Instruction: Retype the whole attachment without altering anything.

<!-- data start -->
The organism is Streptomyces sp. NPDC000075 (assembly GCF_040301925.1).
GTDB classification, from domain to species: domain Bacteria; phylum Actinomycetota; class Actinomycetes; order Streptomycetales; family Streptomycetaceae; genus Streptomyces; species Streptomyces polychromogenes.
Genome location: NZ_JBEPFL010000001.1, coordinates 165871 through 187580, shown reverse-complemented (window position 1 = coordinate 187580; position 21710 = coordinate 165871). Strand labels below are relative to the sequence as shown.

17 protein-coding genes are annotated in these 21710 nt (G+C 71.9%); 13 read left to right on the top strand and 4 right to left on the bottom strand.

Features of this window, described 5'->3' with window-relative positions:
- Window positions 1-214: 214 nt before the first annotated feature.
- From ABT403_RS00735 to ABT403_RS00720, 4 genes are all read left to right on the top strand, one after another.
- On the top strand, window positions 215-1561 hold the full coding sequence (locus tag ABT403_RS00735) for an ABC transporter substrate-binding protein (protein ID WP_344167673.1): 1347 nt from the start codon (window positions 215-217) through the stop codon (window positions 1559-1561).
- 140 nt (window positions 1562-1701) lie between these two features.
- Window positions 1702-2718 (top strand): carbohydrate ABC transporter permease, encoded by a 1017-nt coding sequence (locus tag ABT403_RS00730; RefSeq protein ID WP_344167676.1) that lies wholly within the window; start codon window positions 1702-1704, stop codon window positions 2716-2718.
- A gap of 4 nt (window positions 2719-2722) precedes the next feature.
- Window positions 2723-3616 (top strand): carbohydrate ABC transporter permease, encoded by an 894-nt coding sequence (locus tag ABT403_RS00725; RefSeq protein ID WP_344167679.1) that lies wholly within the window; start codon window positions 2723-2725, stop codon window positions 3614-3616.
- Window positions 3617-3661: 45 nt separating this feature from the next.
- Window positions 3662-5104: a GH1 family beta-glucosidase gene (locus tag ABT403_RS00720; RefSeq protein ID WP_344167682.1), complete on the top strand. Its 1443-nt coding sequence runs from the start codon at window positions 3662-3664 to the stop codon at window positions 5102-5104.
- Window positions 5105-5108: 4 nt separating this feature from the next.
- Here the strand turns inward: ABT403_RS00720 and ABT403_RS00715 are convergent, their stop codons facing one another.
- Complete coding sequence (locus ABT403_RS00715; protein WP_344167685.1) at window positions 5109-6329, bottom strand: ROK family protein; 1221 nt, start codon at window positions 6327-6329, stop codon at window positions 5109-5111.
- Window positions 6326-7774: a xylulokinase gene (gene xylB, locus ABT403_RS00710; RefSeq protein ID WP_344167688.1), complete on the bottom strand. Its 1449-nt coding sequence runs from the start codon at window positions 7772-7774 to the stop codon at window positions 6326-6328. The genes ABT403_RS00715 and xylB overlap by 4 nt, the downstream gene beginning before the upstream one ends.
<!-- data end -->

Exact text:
The organism is Streptomyces sp. NPDC000075 (assembly GCF_040301925.1).
GTDB classification, from domain to species: domain Bacteria; phylum Actinomycetota; class Actinomycetes; order Streptomycetales; family Streptomycetaceae; genus Streptomyces; species Streptomyces polychromogenes.
Genome location: NZ_JBEPFL010000001.1, coordinates 165871 through 187580, shown reverse-complemented (window position 1 = coordinate 187580; position 21710 = coordinate 165871). Strand labels below are relative to the sequence as shown.

17 protein-coding genes are annotated in these 21710 nt (G+C 71.9%); 13 read left to right on the top strand and 4 right to left on the bottom strand.

Features of this window, described 5'->3' with window-relative positions:
- Window positions 1-214: 214 nt before the first annotated feature.
- From ABT403_RS00735 to ABT403_RS00720, 4 genes are all read left to right on the top strand, one after another.
- On the top strand, window positions 215-1561 hold the full coding sequence (locus tag ABT403_RS00735) for an ABC transporter substrate-binding protein (protein ID WP_344167673.1): 1347 nt from the start codon (window positions 215-217) through the stop codon (window positions 1559-1561).
- 140 nt (window positions 1562-1701) lie between these two features.
- Window positions 1702-2718 (top strand): carbohydrate ABC transporter permease, encoded by a 1017-nt coding sequence (locus tag ABT403_RS00730; RefSeq protein ID WP_344167676.1) that lies wholly within the window; start codon window positions 1702-1704, stop codon window positions 2716-2718.
- A gap of 4 nt (window positions 2719-2722) precedes the next feature.
- Window positions 2723-3616 (top strand): carbohydrate ABC transporter permease, encoded by an 894-nt coding sequence (locus tag ABT403_RS00725; RefSeq protein ID WP_344167679.1) that lies wholly within the window; start codon window positions 2723-2725, stop codon window positions 3614-3616.
- Window positions 3617-3661: 45 nt separating this feature from the next.
- Window positions 3662-5104: a GH1 family beta-glucosidase gene (locus tag ABT403_RS00720; RefSeq protein ID WP_344167682.1), complete on the top strand. Its 1443-nt coding sequence runs from the start codon at window positions 3662-3664 to the stop codon at window positions 5102-5104.
- Window positions 5105-5108: 4 nt separating this feature from the next.
- Here the strand turns inward: ABT403_RS00720 and ABT403_RS00715 are convergent, their stop codons facing one another.
- Complete coding sequence (locus ABT403_RS00715; protein WP_344167685.1) at window positions 5109-6329, bottom strand: ROK family protein; 1221 nt, start codon at window positions 6327-6329, stop codon at window positions 5109-5111.
- Window positions 6326-7774: a xylulokinase gene (gene xylB, locus ABT403_RS00710; RefSeq protein ID WP_344167688.1), complete on the bottom strand. Its 1449-nt coding sequence runs from the start codon at window positions 7772-7774 to the stop codon at window positions 6326-6328. The genes ABT403_RS00715 and xylB overlap by 4 nt, the downstream gene beginning before the upstream one ends.